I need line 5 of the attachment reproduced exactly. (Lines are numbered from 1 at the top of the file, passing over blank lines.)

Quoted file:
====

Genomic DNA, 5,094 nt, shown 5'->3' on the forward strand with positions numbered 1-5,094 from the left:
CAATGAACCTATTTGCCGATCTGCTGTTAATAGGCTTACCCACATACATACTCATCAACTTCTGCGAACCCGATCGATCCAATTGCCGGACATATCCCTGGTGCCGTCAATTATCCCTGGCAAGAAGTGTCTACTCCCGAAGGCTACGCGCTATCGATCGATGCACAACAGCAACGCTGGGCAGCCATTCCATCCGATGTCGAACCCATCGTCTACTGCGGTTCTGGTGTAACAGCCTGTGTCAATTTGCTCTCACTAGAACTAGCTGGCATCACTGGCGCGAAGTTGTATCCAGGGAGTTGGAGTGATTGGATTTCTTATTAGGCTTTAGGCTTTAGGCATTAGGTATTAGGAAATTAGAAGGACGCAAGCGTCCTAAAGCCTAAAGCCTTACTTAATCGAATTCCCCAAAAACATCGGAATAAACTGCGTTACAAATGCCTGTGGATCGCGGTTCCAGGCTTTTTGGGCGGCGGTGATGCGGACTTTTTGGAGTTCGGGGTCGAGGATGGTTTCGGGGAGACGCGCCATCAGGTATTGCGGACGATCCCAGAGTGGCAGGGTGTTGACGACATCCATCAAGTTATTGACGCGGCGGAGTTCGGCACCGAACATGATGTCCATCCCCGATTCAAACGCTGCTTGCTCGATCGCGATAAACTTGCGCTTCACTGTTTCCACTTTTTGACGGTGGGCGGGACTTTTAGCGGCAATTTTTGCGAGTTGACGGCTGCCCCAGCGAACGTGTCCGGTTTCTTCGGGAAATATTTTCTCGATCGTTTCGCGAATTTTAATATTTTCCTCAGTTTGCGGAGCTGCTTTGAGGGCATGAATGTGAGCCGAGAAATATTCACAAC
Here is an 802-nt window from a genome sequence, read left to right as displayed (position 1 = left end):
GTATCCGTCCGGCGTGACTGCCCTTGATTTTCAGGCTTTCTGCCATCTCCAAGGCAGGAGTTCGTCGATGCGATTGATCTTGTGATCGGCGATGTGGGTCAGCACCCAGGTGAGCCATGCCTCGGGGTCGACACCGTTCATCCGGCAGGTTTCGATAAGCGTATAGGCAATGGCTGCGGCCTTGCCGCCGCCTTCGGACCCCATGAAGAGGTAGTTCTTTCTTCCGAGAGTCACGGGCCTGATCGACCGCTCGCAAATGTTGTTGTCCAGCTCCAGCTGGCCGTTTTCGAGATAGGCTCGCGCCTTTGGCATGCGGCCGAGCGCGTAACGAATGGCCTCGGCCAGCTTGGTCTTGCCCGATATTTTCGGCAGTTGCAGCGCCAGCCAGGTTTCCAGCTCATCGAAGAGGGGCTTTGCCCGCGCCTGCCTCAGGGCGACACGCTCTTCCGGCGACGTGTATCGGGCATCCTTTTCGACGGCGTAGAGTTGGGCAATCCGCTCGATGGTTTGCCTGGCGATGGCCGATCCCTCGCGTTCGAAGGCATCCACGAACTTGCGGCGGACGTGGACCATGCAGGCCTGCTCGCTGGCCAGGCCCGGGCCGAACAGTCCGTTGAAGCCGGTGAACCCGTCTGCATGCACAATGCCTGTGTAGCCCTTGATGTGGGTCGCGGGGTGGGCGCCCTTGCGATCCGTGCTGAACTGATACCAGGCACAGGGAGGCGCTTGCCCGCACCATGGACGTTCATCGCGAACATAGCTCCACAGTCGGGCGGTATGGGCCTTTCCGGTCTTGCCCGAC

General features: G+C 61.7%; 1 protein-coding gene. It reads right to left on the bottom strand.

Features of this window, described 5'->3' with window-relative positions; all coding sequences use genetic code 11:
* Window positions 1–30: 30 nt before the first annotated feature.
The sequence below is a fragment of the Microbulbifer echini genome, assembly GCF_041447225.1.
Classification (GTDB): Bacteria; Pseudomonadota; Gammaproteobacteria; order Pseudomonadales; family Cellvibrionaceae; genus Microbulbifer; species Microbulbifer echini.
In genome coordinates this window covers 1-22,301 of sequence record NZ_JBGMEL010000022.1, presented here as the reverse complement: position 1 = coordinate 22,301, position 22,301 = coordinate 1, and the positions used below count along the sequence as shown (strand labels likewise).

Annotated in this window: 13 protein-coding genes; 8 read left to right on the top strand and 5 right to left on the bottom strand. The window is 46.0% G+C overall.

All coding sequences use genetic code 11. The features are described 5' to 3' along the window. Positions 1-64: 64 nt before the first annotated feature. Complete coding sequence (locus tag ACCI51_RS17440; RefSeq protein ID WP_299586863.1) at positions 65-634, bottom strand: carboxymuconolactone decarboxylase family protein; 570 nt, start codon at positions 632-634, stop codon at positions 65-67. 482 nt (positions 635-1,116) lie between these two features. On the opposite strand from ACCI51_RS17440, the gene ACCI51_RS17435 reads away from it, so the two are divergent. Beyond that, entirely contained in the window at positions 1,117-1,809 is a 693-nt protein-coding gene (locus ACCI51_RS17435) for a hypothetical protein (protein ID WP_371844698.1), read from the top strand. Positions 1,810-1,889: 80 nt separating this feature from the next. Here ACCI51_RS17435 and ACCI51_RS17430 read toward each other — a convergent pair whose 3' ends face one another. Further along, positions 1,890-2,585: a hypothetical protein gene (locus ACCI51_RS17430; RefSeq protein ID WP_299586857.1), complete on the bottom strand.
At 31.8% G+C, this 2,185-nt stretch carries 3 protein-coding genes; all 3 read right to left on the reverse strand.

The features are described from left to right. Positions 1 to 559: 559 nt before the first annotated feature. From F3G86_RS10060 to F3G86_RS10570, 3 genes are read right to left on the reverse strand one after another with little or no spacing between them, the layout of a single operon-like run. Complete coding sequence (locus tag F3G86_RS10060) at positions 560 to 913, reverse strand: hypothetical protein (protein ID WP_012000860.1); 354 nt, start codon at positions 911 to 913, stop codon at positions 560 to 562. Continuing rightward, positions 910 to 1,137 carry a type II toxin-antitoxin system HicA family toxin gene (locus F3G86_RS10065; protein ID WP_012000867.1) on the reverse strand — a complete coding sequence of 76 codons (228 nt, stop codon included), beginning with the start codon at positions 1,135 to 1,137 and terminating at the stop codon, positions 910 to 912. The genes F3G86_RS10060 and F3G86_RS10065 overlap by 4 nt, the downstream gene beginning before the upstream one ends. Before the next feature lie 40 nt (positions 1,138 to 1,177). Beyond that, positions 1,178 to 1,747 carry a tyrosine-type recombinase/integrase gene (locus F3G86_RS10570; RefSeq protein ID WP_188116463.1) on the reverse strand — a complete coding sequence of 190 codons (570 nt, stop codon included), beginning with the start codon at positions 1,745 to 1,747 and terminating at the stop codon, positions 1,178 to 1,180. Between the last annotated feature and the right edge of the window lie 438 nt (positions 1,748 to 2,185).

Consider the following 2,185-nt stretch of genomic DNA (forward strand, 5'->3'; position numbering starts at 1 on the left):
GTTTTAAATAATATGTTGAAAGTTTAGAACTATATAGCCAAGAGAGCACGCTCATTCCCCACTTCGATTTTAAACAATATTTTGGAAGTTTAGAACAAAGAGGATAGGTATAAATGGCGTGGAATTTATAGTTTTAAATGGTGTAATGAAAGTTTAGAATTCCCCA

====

General features: G+C 61.7%; 1 protein-coding gene. It reads right to left on the bottom strand.